- The Verdict: This is the briefest story, but it works well as an overall framing device for the entire film. It also is nice to end with a happy ending (can you imagine if Frobisher had been the final scene?) that leaves the world open to countless possibilities.
So yeah, ambitious. I’m not sure how I feel about the reincarnation elements and some of the stories worked better than others, but still, there’s a lot to appreciate about this film as a whole. One of the more interesting themes this film explores is how individual lives impact another and how kindness (or hate) can ripple across time. Though I don’t buy Tom Hanks as a villain ever, I loved seeing that the characters he played started off as evil, but gradually became better beings until the last timeline story when the Hanks’ character made a conscious decision to be good. Of course, the other side to that are Grant’s characters, which start sleazy, but by the last timeline he is just a plain brute.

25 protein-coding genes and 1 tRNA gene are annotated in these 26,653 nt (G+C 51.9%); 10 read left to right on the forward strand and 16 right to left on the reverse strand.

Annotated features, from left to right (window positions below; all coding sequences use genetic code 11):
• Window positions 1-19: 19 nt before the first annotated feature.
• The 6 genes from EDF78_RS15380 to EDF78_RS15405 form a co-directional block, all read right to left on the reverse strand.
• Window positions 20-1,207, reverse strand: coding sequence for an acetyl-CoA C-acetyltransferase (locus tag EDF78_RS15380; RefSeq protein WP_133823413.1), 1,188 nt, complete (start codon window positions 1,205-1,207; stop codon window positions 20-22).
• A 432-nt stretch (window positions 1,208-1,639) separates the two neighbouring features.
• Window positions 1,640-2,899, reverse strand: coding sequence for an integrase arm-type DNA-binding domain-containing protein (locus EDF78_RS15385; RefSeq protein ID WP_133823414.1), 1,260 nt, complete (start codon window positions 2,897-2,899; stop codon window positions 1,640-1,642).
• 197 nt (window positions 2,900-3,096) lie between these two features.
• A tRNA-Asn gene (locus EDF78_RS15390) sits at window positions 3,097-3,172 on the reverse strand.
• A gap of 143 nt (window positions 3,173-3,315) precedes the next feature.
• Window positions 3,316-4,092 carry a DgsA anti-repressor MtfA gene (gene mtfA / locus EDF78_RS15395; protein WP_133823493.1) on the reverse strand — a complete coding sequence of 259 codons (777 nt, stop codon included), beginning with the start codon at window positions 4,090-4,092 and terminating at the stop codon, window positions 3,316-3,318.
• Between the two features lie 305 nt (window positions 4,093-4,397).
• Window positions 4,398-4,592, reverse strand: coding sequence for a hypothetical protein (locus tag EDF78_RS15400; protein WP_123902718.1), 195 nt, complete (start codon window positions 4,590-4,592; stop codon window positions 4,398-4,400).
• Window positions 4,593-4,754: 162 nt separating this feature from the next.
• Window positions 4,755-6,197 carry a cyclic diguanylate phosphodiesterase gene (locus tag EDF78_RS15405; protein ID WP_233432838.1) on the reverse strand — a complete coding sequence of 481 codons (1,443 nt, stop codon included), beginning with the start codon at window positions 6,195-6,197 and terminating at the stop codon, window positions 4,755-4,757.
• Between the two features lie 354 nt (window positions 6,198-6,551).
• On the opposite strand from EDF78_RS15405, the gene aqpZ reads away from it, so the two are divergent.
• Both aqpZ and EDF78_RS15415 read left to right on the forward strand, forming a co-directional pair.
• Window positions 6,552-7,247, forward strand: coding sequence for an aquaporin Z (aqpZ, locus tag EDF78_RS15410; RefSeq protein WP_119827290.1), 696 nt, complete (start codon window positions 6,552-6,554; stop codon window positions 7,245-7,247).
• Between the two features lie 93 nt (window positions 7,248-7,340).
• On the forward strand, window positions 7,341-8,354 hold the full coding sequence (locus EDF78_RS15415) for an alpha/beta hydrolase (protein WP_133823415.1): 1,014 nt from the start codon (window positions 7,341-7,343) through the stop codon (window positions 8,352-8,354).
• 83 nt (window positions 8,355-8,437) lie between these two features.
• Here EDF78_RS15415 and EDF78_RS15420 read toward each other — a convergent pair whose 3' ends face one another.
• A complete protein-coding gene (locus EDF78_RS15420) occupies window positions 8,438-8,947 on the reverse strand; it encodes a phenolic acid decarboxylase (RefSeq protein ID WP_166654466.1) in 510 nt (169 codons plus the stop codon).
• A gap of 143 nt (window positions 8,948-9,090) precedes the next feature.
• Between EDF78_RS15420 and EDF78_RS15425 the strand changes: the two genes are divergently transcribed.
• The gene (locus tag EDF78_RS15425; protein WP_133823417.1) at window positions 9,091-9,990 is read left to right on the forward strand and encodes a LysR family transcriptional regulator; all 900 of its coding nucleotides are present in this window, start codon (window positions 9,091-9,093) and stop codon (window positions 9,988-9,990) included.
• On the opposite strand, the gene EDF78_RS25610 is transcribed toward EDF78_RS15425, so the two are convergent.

Give this film a try, but be prepared to do some work to keep up. This film gives you a lot to think about.